A PRACTICAL GUIDE TO OVERCOME COMMON ENERGY SLUMPS!
“I am so tired.” If this thought doesn’t pop into your head at least 10 times a day. Congratulations – you’ve found a way around the average woman’s biggest complaint: lack of energy. At any given time, 80 per cent of us feel fatigued. Often you can pinpoint the reason – the baby ha a cold and kept you up three nights in a row, or your job has been so hectic that you’ve been on your feet most of the time or living off junk food.
But how do you explain energy slumps on days when you’ve had eight hours of sleep and eaten right? Chances are it’s your brain and not your body that’s wearing you out. “Psychological factors can dampen vitality,” says Richard M. Ryan, Professor of Psychology at the University of Rochester in New York. They can be even more draining than the obvious causes of low energy, because we usually overlook the connection between our mental state and how we feel physically. In fact, boredom, denying yourself of pleasures, depression, procrastination and holding grudges are common energy zappers. Here’s how to spot and conquer them.
Find Ways to Stay Challenged
Feeling overwhelmed, causes stress and leads to exhaustion. But most of us don’t realize that not having enough going on is equally draining. Being engaged in something energizes you. Ideally, you want to be in place where you’re neither anxious nor bored. “For at least part of your day at work or while participating in a hobby, you should be so caught up in what you’re doing that you’re not aware of the passing of time,” writes the author of Understanding the Psychological Roots of Optimism (Harcourt, 2001) Psychologists call this state ‘the flow’.
You can’t will this flow to happen, but you can train yourself to be more open to it. Start by making a few changes in your daily routine. Anything that adds novelty to your life will help stimulate your senses and prevent boredom. Instead of ordering the same meal at your favourite restaurant, try a different dish. Take up a new sport. Shake up your surroundings – pick one room in your home to update. If you’re having trouble figuring out what psyches you up, think back to things you used to love to do. If you like to cook, teach yourself to bake bread or make Thai cuisine. If music is your passion, learn to play an instrument or take voice lessons. Don’t pressurize yourself to perform perfectly; it will distract you and make the flow harder to achieve.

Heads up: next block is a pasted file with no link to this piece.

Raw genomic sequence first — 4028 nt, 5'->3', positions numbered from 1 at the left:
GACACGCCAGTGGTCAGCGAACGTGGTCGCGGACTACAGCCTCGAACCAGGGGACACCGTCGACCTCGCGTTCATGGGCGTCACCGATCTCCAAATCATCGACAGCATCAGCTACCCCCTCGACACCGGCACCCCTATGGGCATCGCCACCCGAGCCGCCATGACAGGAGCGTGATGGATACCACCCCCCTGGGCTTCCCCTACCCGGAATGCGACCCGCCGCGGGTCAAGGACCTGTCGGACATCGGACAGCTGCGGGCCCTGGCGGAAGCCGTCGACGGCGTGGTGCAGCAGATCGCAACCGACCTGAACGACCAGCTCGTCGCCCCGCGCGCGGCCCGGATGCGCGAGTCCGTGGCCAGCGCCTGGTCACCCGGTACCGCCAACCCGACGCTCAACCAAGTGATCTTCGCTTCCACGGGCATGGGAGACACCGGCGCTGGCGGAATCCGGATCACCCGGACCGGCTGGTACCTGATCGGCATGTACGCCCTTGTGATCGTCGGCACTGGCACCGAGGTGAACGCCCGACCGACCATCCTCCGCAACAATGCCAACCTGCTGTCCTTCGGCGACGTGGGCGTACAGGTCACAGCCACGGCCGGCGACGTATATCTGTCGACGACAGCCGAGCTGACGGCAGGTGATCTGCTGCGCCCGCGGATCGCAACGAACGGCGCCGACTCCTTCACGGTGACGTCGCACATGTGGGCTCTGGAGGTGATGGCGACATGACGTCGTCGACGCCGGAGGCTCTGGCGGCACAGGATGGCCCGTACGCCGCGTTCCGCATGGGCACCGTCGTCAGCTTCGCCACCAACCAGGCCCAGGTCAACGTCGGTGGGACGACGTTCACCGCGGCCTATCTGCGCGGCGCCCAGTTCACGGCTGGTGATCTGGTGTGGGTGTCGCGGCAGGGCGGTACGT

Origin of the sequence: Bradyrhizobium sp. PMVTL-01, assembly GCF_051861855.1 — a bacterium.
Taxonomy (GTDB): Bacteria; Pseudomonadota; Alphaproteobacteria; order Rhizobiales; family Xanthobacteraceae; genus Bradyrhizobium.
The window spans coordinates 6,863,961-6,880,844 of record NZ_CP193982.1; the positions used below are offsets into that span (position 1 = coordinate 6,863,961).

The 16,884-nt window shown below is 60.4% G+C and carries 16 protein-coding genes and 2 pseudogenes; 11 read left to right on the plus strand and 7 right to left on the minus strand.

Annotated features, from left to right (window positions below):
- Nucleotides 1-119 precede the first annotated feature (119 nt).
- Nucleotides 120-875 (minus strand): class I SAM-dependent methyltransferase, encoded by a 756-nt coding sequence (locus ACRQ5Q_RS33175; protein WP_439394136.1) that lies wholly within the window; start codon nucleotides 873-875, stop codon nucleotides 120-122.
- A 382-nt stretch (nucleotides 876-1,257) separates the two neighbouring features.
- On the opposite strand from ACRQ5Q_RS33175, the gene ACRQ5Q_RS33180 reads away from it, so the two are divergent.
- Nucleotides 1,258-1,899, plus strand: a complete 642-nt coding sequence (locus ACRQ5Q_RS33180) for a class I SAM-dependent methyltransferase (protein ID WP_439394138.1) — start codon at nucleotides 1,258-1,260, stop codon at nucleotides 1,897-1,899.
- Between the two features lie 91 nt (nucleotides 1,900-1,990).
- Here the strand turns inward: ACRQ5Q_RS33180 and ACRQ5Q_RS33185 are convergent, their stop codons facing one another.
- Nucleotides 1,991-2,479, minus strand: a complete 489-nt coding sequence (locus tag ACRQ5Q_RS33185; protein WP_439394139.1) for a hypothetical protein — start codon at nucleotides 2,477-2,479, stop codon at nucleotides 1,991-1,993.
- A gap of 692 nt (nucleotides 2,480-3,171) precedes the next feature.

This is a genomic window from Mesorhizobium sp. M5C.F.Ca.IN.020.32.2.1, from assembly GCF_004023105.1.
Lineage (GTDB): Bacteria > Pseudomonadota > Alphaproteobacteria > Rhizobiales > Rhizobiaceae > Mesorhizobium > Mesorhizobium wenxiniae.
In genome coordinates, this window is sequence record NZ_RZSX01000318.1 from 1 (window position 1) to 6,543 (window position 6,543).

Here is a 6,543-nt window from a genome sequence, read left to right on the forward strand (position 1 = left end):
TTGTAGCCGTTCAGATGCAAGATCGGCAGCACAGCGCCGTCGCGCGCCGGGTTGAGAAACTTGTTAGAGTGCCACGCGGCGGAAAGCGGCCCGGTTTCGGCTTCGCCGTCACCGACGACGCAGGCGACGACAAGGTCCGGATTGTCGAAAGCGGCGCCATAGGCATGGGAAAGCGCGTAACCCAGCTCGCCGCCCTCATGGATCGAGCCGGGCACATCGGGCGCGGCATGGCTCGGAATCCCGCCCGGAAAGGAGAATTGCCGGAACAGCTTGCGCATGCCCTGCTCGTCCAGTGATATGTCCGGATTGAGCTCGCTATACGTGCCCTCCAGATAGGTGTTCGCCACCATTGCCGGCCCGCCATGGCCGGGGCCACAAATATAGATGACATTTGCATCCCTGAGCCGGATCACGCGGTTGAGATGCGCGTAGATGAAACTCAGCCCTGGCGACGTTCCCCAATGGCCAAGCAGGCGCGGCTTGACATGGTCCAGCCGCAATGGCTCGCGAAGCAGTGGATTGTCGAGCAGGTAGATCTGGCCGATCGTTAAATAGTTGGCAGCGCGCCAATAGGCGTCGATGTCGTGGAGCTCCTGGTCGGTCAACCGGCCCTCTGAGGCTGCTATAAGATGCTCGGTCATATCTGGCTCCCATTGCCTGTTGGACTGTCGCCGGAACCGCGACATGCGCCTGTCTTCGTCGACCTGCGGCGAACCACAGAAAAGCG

For the majority of people, finding flow at work offers the biggest energy payoff. If you’ve been doing your job with your eyes half closed, ask your boss for additional responsibilities or a challenging assignment. Use mental tricks to make your day more interesting. For example, view a dull task (such as balancing the budget) as a puzzle rather than a chore.
Make Pleasure a Priority
All work and no play makes one a dull and tired girl. Too often, our days are filled with must-do tasks, and little time is left for pleasurable pursuits. When you do things you love, your creative thinking and problem-solving skills improve in all areas of your life. And that transforms into bursts of energy.